After this article was initially published, the SBA announced they are extending the repayment date for this safe harbor to May 14, 2020. Borrowers do not need to apply for this extension. This extension will be promptly implemented through a revision to the SBA’s interim final rule providing the safe harbor. SBA intends to provide additional guidance on how it will review the certification prior to May 14, 2020.
In recent days, the Small Business Administration (SBA) and Department of Treasury have provided additional information on PPP loan eligibility for various borrowers. The SBA has tightened the initial eligibility requirements and has even indicated it plans to “review” all loans in excess of $2 million.
While recent FAQs released by the SBA and Treasury provide some helpful guidance, some answers have been a source of more confusion than clarification. The primary cause of concern is based on the SBA’s guidance that “companies with adequate sources of liquidity” will be unlikely to be able to make the required economic uncertainty certification to necessitate the loan. They note that some borrowers may have made that certification without understanding the requirement and may now realize they are not eligible.
As a result, the guidance provides essentially a safe harbor for borrowers who may not qualify, that if the loan is repaid in full by May 7, that certification will be considered to have been made in good faith.
Read more: SBA PPP loan economic uncertainty certification
Supporting your economic need for a PPP loan
As May 7 looms, many companies will be forced to analyze what is an “adequate source of liquidity” and how much is too much to certify that “Current economic uncertainty makes this loan request necessary to support the ongoing operations of the applicant.”
Contractors may face a unique challenge as the economic impact of COVID-19 may not be immediately felt due to many states classifying construction as essential, so work may continue, albeit with new hurdles. Working capital may even be sufficient to finish current jobs, but backlog or lack of backlog is a constant reminder of how quick a contractor could be out of work.
With the current lack of authoritative guidance, business judgement will be critical. In many ways, no one is more qualified to determine adequate liquidity than a company and its close advisors. After all, no one is more familiar with the market, industry, niche, cash flows and capital needs. A regulatory challenge to a well-reasoned and reasonable conclusion would require interposing a regulator’s judgment for the judgement of those closest to the situation.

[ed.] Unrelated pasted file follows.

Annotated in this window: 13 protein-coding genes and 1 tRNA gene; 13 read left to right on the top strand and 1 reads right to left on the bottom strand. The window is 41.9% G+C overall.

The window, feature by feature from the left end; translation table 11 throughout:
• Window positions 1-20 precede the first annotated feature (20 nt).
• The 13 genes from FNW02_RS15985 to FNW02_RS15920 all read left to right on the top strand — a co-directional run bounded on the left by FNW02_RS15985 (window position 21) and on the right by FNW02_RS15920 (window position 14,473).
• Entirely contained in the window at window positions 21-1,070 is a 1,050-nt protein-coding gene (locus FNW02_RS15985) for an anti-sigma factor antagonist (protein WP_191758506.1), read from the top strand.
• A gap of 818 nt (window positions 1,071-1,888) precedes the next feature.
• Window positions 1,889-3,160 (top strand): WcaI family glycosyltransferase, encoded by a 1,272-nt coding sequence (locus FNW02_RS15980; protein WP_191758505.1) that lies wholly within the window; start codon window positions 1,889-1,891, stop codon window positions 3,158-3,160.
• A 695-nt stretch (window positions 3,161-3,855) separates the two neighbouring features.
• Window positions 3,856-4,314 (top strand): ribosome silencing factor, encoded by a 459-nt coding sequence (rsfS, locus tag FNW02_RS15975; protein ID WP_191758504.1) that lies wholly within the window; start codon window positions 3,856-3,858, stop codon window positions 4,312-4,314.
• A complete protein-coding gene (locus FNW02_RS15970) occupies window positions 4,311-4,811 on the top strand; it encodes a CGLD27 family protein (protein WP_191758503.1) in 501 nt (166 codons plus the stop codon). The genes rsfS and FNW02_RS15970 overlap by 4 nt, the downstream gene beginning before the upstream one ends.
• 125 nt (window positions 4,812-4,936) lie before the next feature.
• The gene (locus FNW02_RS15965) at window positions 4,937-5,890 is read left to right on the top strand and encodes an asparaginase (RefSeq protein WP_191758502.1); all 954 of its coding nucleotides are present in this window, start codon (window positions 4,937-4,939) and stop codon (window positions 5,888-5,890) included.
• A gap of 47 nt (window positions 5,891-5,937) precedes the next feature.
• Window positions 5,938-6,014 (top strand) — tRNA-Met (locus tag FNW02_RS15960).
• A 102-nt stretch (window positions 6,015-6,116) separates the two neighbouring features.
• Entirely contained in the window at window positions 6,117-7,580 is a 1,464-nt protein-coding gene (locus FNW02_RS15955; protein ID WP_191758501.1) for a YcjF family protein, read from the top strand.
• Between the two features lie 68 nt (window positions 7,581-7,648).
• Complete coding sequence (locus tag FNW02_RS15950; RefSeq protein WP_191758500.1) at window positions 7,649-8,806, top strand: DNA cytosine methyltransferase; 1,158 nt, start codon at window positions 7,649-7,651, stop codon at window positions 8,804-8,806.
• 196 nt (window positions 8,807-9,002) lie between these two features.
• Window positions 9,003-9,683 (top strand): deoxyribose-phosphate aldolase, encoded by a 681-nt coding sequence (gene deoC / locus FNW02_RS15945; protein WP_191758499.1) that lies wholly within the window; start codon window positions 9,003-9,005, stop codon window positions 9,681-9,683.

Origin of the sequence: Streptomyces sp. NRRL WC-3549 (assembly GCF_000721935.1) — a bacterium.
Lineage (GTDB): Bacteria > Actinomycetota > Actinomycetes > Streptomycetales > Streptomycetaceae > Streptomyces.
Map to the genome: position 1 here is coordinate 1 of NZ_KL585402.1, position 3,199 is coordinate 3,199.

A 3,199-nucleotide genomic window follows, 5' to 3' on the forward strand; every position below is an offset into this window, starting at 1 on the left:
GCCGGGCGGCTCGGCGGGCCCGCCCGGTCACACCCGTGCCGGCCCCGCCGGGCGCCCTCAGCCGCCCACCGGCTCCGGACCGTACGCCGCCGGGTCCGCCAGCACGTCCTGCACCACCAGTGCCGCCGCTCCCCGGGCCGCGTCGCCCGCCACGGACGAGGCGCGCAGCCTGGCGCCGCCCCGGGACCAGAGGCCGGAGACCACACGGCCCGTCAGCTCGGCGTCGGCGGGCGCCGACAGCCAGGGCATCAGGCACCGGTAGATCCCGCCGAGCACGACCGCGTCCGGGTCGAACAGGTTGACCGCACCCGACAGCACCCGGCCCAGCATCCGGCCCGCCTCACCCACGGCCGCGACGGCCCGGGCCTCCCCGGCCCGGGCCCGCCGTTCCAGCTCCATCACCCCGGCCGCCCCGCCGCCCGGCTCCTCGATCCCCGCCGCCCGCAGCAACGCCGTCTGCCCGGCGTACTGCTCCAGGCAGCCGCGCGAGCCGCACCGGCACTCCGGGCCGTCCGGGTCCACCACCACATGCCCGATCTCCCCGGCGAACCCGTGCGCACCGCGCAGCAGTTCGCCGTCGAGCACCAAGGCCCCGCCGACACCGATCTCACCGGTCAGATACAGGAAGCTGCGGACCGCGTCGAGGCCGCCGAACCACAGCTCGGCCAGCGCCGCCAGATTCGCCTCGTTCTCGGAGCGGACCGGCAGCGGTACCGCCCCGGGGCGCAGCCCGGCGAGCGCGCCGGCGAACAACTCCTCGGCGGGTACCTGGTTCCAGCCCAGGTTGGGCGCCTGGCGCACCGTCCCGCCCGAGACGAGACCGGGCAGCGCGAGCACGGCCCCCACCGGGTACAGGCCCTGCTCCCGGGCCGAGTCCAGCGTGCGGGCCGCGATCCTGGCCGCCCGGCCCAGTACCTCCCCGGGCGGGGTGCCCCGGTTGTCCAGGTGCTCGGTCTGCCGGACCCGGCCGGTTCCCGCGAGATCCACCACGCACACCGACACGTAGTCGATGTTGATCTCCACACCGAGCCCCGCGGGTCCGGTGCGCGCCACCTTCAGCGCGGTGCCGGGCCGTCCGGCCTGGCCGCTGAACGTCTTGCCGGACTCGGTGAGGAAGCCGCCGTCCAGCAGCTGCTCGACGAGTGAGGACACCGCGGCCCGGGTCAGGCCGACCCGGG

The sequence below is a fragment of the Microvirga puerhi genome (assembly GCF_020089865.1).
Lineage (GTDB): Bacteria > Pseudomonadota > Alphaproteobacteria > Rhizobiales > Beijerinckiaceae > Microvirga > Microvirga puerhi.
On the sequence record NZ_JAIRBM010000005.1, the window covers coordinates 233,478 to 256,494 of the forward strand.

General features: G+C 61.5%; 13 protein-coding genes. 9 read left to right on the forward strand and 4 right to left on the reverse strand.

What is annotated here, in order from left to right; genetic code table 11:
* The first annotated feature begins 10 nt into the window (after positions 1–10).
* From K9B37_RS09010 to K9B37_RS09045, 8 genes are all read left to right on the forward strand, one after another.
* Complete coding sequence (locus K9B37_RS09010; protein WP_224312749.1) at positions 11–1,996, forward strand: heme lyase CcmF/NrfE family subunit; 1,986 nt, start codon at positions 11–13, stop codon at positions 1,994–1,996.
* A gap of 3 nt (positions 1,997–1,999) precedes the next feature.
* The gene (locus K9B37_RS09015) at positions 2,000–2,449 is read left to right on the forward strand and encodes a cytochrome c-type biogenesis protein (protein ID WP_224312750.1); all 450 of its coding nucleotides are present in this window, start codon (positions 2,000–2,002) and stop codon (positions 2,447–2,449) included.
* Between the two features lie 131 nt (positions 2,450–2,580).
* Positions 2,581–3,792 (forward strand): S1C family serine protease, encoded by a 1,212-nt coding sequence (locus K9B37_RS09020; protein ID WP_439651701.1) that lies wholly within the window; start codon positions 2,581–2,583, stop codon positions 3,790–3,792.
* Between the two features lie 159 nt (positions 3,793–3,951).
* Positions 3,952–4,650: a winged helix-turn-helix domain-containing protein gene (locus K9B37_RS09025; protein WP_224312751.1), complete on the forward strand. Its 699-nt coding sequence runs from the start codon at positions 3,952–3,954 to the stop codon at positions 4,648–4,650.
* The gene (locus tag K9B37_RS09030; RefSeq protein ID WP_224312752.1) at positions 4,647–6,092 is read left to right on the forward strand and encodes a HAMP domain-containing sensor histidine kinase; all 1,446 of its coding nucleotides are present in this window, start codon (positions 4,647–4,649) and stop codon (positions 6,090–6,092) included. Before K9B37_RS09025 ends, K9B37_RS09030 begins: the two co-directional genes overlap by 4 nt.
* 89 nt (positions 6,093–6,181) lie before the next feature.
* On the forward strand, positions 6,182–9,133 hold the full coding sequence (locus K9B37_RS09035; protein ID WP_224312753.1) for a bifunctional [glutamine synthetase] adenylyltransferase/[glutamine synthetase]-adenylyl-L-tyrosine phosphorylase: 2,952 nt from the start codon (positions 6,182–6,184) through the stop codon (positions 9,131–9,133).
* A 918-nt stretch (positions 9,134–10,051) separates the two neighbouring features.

In analyzing and supporting the question of whether adequate liquidity exists, proper documentation of the analysis and conclusion is likely to be the best support of your judgment. The following items are just a few examples of factors you might consider as you analyze the necessity of the loan:
- Financial statement ratios and projections, including working capital needs and cash flow projections (compare pre-COVID projections to updated versions; have collections slowed, and will job delays have an effect?)
- Bonding and banking requirements (a “liquid” company that loses the ability to bond or access their line-of-credit may not be liquid for long)
- Backlog (have projects been delayed or canceled?)
- Bidding (has the quantity of projects being bid reduced?)
- Labor projections (have project delays or job site requirements caused unnecessary labor?)
- Payroll (were there layoffs or furloughs prior to obtaining the loan, and now you have been able to bring employees back using these funds?)
- Service work (has your ability to perform service work in residential or commercial areas been reduced due to a lack of demand?)
- Other considerations unique to the business
After careful analysis, if you do conclude the loan was a necessity, document your analysis and judgment, there on. Consider preparing a memo and supporting documentation to memorialize your conclusion. Include discussion on the analysis and approval of the PPP loans in your board of directors’ meeting minutes. Consult and involve your legal counsel to make certain you comply with legal requirements with respect to these steps.
Until the SBA or Department of Treasury offers detailed guidance and a clear definition of “adequate liquidity,” these unknowns are going to be up to interpretation. Use of business judgment, documented and supported with evidence, will be the best guidance you will get.
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